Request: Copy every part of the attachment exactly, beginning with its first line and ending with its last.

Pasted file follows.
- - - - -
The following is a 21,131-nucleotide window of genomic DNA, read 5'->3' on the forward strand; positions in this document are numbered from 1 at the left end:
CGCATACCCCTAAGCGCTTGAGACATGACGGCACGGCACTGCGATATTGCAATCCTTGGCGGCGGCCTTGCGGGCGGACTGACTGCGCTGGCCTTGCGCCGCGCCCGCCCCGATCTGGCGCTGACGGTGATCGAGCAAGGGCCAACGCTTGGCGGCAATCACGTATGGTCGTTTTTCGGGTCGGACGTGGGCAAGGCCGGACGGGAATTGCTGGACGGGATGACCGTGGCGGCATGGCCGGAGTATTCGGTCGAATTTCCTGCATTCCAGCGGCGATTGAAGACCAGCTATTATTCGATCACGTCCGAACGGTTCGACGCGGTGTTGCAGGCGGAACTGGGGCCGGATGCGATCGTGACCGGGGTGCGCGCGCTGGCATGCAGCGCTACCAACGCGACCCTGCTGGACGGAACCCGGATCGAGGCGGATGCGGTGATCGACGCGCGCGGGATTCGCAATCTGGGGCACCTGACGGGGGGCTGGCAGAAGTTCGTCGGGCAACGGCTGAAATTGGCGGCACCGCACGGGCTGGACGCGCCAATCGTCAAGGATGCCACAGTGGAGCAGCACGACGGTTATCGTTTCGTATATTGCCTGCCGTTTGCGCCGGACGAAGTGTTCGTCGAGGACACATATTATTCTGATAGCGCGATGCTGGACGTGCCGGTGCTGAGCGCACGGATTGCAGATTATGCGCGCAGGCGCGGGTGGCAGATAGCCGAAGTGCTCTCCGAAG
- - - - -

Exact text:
The following is a 21,131-nucleotide window of genomic DNA, read 5'->3' on the forward strand; positions in this document are numbered from 1 at the left end:
CGCATACCCCTAAGCGCTTGAGACATGACGGCACGGCACTGCGATATTGCAATCCTTGGCGGCGGCCTTGCGGGCGGACTGACTGCGCTGGCCTTGCGCCGCGCCCGCCCCGATCTGGCGCTGACGGTGATCGAGCAAGGGCCAACGCTTGGCGGCAATCACGTATGGTCGTTTTTCGGGTCGGACGTGGGCAAGGCCGGACGGGAATTGCTGGACGGGATGACCGTGGCGGCATGGCCGGAGTATTCGGTCGAATTTCCTGCATTCCAGCGGCGATTGAAGACCAGCTATTATTCGATCACGTCCGAACGGTTCGACGCGGTGTTGCAGGCGGAACTGGGGCCGGATGCGATCGTGACCGGGGTGCGCGCGCTGGCATGCAGCGCTACCAACGCGACCCTGCTGGACGGAACCCGGATCGAGGCGGATGCGGTGATCGACGCGCGCGGGATTCGCAATCTGGGGCACCTGACGGGGGGCTGGCAGAAGTTCGTCGGGCAACGGCTGAAATTGGCGGCACCGCACGGGCTGGACGCGCCAATCGTCAAGGATGCCACAGTGGAGCAGCACGACGGTTATCGTTTCGTATATTGCCTGCCGTTTGCGCCGGACGAAGTGTTCGTCGAGGACACATATTATTCTGATAGCGCGATGCTGGACGTGCCGGTGCTGAGCGCACGGATTGCAGATTATGCGCGCAGGCGCGGGTGGCAGATAGCCGAAGTGCTCTCCGAAG